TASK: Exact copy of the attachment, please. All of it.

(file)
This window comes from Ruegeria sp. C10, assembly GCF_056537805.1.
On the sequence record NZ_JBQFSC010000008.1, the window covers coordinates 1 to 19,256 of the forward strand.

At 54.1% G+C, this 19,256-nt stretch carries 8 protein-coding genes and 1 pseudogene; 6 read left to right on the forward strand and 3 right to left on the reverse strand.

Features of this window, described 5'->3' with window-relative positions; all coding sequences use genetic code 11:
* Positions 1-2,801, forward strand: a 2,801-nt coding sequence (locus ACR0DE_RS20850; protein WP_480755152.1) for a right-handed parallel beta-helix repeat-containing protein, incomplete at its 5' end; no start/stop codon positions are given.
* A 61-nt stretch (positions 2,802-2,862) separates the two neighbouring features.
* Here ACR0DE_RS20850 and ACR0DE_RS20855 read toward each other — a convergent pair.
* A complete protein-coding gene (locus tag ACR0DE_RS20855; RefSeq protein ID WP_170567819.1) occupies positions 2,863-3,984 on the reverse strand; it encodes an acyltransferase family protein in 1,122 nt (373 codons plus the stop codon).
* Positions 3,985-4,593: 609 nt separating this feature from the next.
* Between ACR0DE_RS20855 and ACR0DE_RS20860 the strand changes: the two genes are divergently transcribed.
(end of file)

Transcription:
This window comes from Ruegeria sp. C10, assembly GCF_056537805.1.
On the sequence record NZ_JBQFSC010000008.1, the window covers coordinates 1 to 19,256 of the forward strand.

At 54.1% G+C, this 19,256-nt stretch carries 8 protein-coding genes and 1 pseudogene; 6 read left to right on the forward strand and 3 right to left on the reverse strand.

Features of this window, described 5'->3' with window-relative positions; all coding sequences use genetic code 11:
* Positions 1-2,801, forward strand: a 2,801-nt coding sequence (locus ACR0DE_RS20850; protein WP_480755152.1) for a right-handed parallel beta-helix repeat-containing protein, incomplete at its 5' end; no start/stop codon positions are given.
* A 61-nt stretch (positions 2,802-2,862) separates the two neighbouring features.
* Here ACR0DE_RS20850 and ACR0DE_RS20855 read toward each other — a convergent pair.
* A complete protein-coding gene (locus tag ACR0DE_RS20855; RefSeq protein ID WP_170567819.1) occupies positions 2,863-3,984 on the reverse strand; it encodes an acyltransferase family protein in 1,122 nt (373 codons plus the stop codon).
* Positions 3,985-4,593: 609 nt separating this feature from the next.
* Between ACR0DE_RS20855 and ACR0DE_RS20860 the strand changes: the two genes are divergently transcribed.